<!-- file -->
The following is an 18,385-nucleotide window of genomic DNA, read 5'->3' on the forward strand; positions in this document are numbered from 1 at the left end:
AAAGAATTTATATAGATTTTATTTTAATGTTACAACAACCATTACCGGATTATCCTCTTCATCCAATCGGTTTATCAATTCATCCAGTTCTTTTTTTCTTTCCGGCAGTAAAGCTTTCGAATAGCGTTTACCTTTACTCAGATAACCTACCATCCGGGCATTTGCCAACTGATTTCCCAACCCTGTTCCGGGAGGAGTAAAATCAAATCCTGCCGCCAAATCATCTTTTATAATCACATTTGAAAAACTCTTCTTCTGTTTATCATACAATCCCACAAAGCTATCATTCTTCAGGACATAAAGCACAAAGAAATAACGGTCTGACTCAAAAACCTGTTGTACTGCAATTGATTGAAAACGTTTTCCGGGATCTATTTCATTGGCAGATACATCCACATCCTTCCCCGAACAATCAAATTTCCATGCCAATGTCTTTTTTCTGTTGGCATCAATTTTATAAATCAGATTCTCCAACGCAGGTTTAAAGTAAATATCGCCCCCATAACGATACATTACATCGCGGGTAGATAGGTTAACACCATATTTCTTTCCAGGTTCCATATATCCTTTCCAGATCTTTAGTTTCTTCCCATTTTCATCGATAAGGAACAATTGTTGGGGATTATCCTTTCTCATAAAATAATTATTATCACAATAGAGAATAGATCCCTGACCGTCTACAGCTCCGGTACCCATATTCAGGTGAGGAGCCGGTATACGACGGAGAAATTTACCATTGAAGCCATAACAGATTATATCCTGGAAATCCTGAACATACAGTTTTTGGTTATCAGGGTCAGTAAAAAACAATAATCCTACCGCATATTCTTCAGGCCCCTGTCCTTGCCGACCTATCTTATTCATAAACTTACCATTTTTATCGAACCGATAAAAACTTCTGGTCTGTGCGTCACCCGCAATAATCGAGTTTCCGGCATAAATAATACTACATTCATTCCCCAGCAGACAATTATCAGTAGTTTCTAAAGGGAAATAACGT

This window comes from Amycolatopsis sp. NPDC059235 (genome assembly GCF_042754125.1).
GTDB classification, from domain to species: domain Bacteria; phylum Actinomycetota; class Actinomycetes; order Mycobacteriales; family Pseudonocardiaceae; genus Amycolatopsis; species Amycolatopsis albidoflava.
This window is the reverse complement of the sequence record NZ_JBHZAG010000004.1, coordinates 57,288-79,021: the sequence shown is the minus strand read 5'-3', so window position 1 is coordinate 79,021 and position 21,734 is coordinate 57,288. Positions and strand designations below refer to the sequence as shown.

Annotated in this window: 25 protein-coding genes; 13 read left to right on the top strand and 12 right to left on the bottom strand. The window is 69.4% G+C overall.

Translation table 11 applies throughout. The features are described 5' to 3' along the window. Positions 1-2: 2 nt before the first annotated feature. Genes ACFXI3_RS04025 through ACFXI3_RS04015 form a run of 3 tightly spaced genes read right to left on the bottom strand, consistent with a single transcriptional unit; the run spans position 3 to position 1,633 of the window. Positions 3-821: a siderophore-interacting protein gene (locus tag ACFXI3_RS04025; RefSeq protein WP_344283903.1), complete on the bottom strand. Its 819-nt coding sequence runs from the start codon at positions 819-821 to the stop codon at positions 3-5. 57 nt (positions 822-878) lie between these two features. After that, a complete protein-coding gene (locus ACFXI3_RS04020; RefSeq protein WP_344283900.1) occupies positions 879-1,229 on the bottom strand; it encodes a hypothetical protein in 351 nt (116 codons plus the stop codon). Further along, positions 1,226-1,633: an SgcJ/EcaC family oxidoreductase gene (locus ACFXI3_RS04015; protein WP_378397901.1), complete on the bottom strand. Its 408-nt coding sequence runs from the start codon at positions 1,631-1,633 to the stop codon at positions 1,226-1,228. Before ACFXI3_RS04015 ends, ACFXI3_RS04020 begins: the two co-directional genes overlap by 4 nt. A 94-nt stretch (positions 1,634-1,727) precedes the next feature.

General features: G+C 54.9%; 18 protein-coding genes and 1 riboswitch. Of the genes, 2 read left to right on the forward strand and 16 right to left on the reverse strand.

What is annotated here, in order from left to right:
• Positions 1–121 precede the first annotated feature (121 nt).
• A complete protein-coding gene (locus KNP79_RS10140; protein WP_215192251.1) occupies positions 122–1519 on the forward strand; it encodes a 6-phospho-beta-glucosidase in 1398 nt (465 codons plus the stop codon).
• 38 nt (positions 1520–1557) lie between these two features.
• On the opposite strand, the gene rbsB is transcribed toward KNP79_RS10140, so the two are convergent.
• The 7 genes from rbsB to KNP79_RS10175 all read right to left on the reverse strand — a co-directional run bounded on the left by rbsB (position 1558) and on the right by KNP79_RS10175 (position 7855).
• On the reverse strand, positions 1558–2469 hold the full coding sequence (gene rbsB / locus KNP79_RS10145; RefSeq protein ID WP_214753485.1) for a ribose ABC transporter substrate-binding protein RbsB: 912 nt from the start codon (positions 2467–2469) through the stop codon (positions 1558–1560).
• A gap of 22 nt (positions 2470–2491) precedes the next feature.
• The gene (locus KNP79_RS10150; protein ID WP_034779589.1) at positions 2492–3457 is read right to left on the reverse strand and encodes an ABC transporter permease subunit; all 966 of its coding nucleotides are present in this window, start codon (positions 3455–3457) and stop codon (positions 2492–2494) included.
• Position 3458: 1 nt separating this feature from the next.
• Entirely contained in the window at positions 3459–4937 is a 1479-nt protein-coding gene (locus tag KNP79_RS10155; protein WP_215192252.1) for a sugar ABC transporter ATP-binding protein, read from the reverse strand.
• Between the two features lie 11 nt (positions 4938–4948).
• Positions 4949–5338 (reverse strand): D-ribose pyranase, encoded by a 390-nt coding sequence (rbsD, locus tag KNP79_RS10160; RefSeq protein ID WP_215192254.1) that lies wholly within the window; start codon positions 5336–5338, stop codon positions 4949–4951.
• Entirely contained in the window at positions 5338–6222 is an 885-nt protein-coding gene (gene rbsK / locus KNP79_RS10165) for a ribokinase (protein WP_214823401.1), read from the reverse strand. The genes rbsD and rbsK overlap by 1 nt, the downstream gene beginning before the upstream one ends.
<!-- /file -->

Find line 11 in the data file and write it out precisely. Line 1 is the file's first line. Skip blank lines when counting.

• A complete protein-coding gene (locus KNP79_RS10140; protein WP_215192251.1) occupies positions 122–1519 on the forward strand; it encodes a 6-phospho-beta-glucosidase in 1398 nt (465 codons plus the stop codon).